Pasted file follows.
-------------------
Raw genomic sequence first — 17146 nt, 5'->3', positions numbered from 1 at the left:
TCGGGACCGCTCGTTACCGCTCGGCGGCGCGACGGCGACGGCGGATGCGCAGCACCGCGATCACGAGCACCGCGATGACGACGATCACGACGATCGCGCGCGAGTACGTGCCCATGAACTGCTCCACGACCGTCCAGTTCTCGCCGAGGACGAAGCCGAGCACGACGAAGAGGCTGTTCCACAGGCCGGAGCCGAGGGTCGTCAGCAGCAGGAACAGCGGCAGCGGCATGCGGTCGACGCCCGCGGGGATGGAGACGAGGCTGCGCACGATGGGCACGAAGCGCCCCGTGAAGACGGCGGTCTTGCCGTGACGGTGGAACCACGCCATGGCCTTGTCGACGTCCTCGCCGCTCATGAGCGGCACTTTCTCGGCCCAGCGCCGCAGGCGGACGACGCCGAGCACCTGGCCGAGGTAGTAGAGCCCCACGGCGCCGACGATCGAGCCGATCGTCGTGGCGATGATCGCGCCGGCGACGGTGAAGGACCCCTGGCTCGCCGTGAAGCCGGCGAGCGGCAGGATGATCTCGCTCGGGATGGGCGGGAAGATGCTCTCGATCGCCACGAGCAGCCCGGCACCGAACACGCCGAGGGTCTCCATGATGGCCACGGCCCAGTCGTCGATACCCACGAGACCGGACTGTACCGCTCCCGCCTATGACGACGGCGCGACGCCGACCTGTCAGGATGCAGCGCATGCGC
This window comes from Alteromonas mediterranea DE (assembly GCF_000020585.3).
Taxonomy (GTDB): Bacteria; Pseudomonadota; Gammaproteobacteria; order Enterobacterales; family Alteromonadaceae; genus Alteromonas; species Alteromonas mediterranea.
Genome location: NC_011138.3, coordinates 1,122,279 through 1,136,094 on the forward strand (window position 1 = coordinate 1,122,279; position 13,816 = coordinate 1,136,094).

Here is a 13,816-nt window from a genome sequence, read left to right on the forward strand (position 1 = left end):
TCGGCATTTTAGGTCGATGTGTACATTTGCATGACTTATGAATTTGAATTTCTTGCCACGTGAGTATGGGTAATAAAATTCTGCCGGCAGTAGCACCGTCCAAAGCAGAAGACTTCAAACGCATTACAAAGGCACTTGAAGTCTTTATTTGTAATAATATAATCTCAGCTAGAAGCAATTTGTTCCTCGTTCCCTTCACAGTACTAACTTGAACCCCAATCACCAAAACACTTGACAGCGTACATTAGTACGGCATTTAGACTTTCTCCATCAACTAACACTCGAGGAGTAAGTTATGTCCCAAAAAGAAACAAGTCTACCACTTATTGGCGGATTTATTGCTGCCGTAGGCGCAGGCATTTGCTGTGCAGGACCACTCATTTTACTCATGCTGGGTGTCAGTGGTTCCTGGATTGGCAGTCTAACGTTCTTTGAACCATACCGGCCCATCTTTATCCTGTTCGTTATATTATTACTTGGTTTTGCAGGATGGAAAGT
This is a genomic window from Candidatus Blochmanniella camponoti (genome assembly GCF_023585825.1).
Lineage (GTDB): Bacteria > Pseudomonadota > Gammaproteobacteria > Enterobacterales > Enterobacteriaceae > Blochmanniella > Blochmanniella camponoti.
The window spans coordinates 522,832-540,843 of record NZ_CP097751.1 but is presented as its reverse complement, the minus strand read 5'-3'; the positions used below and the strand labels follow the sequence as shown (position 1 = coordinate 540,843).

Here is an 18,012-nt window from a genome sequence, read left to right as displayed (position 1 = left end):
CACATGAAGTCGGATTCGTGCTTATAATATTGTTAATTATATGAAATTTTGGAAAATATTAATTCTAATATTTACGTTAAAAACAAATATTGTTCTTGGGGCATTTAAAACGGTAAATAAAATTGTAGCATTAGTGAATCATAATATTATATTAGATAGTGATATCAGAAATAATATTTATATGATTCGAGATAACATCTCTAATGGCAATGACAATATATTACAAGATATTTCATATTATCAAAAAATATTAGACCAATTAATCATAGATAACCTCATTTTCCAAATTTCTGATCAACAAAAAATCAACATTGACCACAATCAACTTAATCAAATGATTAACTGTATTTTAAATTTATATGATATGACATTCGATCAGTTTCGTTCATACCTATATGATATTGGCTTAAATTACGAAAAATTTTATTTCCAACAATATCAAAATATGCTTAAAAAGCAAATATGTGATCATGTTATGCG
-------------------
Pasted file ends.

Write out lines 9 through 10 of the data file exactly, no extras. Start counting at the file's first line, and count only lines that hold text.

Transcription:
Lineage (GTDB): Bacteria > Pseudomonadota > Gammaproteobacteria > Enterobacterales > Enterobacteriaceae > Blochmanniella > Blochmanniella camponoti.
The window spans coordinates 522,832-540,843 of record NZ_CP097751.1 but is presented as its reverse complement, the minus strand read 5'-3'; the positions used below and the strand labels follow the sequence as shown (position 1 = coordinate 540,843).